Happy Jewish New Year!
Rosh Hashanah,or the Jewish New Year, begins at sundown October 2, 2016.
Leviticus 23:23-25 records God’s instructions for Yom Teruah, or the Feast of Trumpets. It was to be a day of rest on the first day of the seventh month (Tishrei). God called Israel to refrain from work on this day, to gather in a holy assembly, and to blow the shofar.
Through the course of Israel’s history, the belief that this was the exact day God created the world led rabbis to associate the Feast of Trumpets with “the head of the year,” which is the meaning of the term Rosh Hashanah. Today, Rosh Hashanah and the Feast of Trumpets are celebrated as the Jewish New Year.
The Jewish calendar is different than the Gregorian calendar that most of the world uses. Months are based on the cycle of the moon and the year is 360 days long. The Jewish calendar has been turning over since the day of Creation, and according to rabbinic calculations, sundown October 2, 2016 will ring in the Jewish year of 5777.
One of the most fascinating things about the Feasts of the Lord is that they each contain prophetic correlations to the Messiah. The Messianic prophecies within the Spring Feasts of Passover, First Fruits, and Shavuot were each fulfilled at Yeshua’s (Jesus’) first coming with His death, resurrection, and the giving of the Holy Spirit. Yeshua’s second coming will fulfill the prophetic meanings of the Fall Feasts.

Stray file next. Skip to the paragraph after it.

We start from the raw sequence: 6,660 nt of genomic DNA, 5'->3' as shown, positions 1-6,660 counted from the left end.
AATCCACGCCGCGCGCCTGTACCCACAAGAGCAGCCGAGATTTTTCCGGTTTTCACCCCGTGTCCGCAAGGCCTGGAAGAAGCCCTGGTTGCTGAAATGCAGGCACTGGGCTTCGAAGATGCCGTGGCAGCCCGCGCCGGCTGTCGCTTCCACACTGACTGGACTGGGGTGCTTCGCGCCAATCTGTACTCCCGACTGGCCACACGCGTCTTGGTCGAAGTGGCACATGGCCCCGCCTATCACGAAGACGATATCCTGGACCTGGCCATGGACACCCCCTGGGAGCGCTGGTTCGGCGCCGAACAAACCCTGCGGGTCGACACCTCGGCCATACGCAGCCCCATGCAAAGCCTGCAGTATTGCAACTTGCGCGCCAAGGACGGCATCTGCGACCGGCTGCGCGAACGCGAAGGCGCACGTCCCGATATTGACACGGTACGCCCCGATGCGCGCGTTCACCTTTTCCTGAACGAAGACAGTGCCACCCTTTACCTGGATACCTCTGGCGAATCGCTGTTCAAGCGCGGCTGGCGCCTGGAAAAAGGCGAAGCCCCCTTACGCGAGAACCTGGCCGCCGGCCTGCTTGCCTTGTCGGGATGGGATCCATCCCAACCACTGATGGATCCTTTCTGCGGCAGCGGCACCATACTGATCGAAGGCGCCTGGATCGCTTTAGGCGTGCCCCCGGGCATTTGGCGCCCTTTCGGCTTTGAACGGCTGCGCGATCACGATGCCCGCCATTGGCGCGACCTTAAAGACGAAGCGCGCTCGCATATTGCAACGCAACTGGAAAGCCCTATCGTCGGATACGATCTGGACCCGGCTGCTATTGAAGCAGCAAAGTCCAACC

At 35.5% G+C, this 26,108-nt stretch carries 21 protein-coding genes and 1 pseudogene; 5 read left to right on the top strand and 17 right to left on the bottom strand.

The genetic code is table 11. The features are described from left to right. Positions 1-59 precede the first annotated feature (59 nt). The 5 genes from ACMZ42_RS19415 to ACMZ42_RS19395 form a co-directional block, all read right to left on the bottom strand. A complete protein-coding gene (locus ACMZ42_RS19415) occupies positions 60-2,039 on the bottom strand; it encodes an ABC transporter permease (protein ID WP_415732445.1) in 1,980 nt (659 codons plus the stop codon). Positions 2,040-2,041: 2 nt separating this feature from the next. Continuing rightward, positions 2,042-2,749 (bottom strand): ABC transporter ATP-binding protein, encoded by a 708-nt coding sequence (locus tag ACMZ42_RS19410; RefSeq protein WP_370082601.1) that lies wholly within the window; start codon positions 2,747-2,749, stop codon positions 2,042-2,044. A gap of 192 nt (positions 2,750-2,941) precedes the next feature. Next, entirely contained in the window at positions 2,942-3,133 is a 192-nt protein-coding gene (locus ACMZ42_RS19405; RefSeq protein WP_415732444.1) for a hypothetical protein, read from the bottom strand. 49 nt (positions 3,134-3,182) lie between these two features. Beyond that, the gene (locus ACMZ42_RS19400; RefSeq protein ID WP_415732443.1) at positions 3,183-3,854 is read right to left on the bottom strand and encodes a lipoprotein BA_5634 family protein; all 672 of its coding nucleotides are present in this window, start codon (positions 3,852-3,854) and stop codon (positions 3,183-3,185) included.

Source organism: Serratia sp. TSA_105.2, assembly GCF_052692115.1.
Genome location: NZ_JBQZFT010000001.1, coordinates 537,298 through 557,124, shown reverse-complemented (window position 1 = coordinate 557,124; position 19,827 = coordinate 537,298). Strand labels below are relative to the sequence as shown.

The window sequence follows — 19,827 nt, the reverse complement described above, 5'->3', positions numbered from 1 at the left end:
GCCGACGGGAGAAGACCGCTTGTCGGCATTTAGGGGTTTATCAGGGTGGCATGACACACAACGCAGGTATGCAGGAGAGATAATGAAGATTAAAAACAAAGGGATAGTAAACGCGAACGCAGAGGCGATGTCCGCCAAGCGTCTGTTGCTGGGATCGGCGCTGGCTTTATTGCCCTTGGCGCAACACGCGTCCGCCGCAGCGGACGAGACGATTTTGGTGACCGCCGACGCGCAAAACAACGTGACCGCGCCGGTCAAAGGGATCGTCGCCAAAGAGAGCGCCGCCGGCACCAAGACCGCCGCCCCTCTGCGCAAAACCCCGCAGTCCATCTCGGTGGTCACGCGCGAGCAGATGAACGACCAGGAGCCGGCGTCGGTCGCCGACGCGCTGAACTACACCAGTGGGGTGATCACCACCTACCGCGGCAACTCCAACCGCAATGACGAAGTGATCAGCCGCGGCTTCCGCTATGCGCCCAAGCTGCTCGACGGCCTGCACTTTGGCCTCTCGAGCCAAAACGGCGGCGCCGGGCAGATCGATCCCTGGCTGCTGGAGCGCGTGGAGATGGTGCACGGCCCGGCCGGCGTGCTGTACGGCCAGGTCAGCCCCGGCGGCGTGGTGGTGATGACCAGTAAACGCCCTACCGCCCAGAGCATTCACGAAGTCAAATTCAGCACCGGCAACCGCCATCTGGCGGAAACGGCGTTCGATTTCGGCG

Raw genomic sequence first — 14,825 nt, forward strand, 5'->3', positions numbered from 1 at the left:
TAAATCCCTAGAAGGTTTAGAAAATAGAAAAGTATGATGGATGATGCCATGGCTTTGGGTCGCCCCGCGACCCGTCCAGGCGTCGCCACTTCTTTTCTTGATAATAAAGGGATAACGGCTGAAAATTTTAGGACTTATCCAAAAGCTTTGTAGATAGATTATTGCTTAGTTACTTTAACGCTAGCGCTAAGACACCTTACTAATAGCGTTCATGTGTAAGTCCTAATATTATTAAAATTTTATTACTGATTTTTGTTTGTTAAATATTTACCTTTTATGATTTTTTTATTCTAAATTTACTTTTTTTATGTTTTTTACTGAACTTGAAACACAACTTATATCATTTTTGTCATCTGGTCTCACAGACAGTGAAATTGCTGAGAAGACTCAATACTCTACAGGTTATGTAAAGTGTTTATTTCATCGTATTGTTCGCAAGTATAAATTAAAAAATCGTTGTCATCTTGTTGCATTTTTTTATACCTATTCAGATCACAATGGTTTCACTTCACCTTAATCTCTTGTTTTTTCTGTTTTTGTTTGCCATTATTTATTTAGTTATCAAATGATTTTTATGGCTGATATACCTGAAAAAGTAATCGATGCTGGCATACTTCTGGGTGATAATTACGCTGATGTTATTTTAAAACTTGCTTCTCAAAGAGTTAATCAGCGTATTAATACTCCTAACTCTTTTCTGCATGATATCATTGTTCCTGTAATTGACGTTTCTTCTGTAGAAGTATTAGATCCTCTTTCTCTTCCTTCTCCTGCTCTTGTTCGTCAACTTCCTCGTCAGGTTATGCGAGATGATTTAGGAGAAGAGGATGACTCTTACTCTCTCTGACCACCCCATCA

Though no one knows the exact year, day, or hour of Yeshua’s return, many people believe that the rapture – or catching away of the Church – will occur on Rosh Hashanah. Scripture tells us that with the sound of a great trumpet blast, the Lord will descend, the dead in Messiah will rise, and those Believers who are alive “will be caught up together with them in the clouds, to meet the Lord in the air – and so we shall always be with the Lord” (1 Thessalonians 4:16-17).
Rosh Hashanah, like the Gregorian New Year, is a time to reflect on the previous year as well as the one ahead. Many practitioners of Judaism spend the month preceding Rosh Hashanah, the month of Elul, as a time of repentance in preparation for the High Holy Days of Rosh Hashanah and Yom Kippur (the Day of Atonement).
As people in Jewish communities reflect on their shortcomings and sins, they seek God’s forgiveness and His blessing for the coming year. They pray He will “seal” them in the Book of Life for another year.
For Believers in the Messiah Yeshua, we celebrate the incredible gift given to us in the death and resurrection of Yeshua. Through Him, we have received His righteousness by faith. He has given us His Holy Spirit as a pledge and our inheritance, declaring that He has sealed us in God’s favor for all eternity. “Thanks be to God for His indescribable gift!” (2 Corinthians 9:15).
In the coming year, may God grant you His peace in all things, and we pray that you experience the fullness of joy found in His presence (Psalm 16:11).